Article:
Abstract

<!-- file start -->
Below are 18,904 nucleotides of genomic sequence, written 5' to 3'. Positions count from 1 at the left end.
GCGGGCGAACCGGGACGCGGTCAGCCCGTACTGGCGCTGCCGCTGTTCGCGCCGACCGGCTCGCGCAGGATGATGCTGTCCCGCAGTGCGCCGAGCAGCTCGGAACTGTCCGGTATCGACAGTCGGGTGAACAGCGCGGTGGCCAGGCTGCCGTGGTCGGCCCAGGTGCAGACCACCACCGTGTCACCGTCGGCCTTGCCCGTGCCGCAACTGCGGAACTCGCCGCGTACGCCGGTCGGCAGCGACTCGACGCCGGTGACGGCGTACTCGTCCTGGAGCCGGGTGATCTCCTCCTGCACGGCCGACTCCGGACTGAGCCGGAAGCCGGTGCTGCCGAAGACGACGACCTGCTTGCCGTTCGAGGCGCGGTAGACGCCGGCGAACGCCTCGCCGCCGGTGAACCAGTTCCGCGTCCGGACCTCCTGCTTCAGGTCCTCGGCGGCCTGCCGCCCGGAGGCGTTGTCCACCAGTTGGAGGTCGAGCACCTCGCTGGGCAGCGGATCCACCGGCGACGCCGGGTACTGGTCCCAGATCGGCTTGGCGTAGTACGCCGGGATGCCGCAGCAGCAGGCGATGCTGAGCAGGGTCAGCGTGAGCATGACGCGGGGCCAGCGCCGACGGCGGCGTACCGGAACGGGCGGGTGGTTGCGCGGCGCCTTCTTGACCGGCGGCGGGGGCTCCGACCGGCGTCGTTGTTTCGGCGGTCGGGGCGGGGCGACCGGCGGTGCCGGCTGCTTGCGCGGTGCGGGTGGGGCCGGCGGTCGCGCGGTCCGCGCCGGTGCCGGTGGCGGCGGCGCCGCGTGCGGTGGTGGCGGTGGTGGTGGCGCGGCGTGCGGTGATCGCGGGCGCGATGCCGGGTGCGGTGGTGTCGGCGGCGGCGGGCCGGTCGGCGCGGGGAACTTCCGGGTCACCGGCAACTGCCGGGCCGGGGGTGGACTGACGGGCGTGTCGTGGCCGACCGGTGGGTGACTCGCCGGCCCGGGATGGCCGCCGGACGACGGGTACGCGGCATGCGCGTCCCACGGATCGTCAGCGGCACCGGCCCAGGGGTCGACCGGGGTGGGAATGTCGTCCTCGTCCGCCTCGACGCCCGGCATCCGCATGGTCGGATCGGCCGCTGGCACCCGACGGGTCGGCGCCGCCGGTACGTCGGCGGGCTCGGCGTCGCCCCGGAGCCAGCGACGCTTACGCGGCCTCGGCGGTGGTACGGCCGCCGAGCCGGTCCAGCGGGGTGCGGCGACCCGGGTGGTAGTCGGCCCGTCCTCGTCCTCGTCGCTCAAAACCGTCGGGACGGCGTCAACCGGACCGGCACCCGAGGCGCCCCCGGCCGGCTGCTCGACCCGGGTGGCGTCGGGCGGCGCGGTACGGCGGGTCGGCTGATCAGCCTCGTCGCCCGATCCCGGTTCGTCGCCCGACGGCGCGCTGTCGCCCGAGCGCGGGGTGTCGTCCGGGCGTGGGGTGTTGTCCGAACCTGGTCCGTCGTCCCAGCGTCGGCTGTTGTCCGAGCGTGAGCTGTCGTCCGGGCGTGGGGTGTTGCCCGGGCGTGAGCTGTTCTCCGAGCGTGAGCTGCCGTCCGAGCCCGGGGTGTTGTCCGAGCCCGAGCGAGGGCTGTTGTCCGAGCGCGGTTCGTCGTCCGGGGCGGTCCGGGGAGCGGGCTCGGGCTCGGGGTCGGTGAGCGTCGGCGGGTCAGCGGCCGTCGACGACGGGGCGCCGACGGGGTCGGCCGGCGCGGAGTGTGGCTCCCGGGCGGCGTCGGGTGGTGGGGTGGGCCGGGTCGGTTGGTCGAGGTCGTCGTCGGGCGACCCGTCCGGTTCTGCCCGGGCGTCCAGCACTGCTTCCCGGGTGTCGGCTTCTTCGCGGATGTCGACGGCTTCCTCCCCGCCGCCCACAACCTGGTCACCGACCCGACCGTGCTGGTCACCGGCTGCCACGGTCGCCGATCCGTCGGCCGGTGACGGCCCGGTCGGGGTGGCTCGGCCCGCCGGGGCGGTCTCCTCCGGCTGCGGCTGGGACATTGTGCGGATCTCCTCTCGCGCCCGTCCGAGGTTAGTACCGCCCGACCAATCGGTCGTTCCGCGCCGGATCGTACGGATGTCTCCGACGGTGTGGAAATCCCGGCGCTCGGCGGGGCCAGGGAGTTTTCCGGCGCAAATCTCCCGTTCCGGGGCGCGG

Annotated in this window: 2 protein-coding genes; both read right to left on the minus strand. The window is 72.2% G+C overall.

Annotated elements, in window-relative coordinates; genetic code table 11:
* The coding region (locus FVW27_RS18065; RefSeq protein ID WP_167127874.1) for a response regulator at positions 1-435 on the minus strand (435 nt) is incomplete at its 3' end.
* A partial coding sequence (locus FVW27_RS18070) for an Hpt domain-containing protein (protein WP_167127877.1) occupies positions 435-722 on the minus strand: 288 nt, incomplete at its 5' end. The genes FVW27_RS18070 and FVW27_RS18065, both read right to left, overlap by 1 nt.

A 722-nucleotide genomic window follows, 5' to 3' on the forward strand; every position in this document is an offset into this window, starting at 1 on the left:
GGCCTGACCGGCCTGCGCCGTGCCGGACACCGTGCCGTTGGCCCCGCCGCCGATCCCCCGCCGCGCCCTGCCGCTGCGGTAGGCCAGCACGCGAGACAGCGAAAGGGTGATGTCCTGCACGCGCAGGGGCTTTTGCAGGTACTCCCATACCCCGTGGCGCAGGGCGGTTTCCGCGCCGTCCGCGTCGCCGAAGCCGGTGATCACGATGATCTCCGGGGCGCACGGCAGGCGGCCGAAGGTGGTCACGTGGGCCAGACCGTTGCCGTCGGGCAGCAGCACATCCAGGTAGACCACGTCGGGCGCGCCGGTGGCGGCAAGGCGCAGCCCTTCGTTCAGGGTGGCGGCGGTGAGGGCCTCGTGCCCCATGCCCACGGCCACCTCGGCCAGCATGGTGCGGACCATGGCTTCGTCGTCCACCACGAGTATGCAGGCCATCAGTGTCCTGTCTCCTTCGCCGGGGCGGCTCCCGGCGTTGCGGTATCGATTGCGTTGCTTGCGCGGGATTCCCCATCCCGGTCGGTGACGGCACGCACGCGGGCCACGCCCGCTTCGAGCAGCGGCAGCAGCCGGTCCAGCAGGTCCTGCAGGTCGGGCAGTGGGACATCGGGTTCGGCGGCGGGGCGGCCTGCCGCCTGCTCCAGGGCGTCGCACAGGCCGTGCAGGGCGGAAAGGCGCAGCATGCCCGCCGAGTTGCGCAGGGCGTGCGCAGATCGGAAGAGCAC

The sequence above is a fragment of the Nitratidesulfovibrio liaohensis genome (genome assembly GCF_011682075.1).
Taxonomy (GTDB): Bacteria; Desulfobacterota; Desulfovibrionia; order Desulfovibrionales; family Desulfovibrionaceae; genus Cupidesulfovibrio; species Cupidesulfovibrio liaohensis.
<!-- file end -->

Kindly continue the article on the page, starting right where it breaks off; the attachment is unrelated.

Three volcanoes composed of subice palagonite breccia form nunataks in Marie Byrd Land, Antarctica. They have been extensively modified by glacial erosion to give numerous large corries (cirques). Two of the volcanoes are radiometrically dated, which enables estimates to be made of the rate of erosion. The estimates are based on the computation of change in volume from a frustum of a cone. Rates of denudation of 360 to 460 mm per 1,000 yr are obtained, but differences in corrie size indicate that local headward erosion is ∼ 5,800 mm per 1,000 yr and lateral erosion is 800 mm per 1,000 yr. The rates apply to relatively incompetent rock. Subaerial flows of comparable age in the same region are not as intensively eroded. Erosion is probably caused by mechanical riving induced by the freezing of melt-water, which is in turn produced by local radiation conditions in the corries. Thus, glacial erosion seems to depend upon the existence of bedrock exposed above the ice sheet and the production of melt-water from the exposed rock.

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